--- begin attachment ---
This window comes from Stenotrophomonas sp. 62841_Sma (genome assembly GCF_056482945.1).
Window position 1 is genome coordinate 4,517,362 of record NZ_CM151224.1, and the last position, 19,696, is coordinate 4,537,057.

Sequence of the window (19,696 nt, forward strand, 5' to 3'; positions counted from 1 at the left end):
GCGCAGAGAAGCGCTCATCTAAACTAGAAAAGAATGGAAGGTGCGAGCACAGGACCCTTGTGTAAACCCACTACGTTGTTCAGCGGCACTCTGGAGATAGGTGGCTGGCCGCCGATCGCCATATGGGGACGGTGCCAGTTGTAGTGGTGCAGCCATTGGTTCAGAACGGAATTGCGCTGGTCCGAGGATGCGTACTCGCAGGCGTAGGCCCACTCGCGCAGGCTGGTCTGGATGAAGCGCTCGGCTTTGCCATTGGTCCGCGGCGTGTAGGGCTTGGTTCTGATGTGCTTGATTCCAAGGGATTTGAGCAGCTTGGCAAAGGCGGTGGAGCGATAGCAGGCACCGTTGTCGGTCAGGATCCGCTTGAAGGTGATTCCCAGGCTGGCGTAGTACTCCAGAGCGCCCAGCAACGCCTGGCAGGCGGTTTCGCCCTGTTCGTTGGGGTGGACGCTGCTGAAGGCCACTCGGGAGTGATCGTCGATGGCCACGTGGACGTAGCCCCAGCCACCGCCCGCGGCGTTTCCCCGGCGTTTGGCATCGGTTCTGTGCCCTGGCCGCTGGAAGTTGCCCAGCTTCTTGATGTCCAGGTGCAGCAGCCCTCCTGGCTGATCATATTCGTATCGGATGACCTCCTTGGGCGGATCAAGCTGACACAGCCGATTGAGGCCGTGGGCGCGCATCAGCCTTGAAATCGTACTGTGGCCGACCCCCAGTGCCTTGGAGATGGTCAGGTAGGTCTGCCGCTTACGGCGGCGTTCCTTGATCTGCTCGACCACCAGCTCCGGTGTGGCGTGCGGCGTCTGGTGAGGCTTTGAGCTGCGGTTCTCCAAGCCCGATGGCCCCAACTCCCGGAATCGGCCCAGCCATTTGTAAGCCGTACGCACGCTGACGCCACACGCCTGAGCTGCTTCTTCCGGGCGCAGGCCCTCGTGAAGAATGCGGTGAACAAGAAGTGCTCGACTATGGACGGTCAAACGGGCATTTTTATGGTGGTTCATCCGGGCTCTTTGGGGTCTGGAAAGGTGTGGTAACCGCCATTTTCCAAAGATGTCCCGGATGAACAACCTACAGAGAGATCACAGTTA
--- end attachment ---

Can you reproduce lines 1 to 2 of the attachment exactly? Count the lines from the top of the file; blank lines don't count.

This window comes from Stenotrophomonas sp. 62841_Sma (genome assembly GCF_056482945.1).
Window position 1 is genome coordinate 4,517,362 of record NZ_CM151224.1, and the last position, 19,696, is coordinate 4,537,057.